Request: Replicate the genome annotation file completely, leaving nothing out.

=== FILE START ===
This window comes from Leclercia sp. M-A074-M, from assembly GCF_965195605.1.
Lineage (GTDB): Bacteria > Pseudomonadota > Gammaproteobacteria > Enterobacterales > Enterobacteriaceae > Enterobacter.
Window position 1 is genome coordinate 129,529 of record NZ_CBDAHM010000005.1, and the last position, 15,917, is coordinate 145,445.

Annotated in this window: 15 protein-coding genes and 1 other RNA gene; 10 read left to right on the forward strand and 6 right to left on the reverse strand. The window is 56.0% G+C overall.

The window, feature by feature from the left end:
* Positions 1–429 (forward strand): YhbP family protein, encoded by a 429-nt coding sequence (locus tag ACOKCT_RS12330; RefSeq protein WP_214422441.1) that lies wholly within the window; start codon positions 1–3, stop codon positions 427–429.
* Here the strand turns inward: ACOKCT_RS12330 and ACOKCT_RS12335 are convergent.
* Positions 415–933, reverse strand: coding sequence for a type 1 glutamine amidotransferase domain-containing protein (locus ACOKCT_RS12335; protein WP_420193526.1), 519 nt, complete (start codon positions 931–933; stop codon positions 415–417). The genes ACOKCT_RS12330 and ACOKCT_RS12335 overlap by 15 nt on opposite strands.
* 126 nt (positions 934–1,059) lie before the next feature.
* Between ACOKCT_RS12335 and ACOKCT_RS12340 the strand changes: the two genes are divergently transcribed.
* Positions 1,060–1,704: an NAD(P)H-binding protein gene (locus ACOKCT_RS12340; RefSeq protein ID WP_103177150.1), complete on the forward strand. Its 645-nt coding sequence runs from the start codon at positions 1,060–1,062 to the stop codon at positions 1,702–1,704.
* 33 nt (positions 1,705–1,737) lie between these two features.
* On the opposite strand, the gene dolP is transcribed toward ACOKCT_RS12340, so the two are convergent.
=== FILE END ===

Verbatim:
This window comes from Leclercia sp. M-A074-M, from assembly GCF_965195605.1.
Lineage (GTDB): Bacteria > Pseudomonadota > Gammaproteobacteria > Enterobacterales > Enterobacteriaceae > Enterobacter.
Window position 1 is genome coordinate 129,529 of record NZ_CBDAHM010000005.1, and the last position, 15,917, is coordinate 145,445.

Annotated in this window: 15 protein-coding genes and 1 other RNA gene; 10 read left to right on the forward strand and 6 right to left on the reverse strand. The window is 56.0% G+C overall.

The window, feature by feature from the left end:
* Positions 1–429 (forward strand): YhbP family protein, encoded by a 429-nt coding sequence (locus tag ACOKCT_RS12330; RefSeq protein WP_214422441.1) that lies wholly within the window; start codon positions 1–3, stop codon positions 427–429.
* Here the strand turns inward: ACOKCT_RS12330 and ACOKCT_RS12335 are convergent.
* Positions 415–933, reverse strand: coding sequence for a type 1 glutamine amidotransferase domain-containing protein (locus ACOKCT_RS12335; protein WP_420193526.1), 519 nt, complete (start codon positions 931–933; stop codon positions 415–417). The genes ACOKCT_RS12330 and ACOKCT_RS12335 overlap by 15 nt on opposite strands.
* 126 nt (positions 934–1,059) lie before the next feature.
* Between ACOKCT_RS12335 and ACOKCT_RS12340 the strand changes: the two genes are divergently transcribed.
* Positions 1,060–1,704: an NAD(P)H-binding protein gene (locus ACOKCT_RS12340; RefSeq protein ID WP_103177150.1), complete on the forward strand. Its 645-nt coding sequence runs from the start codon at positions 1,060–1,062 to the stop codon at positions 1,702–1,704.
* 33 nt (positions 1,705–1,737) lie between these two features.
* On the opposite strand, the gene dolP is transcribed toward ACOKCT_RS12340, so the two are convergent.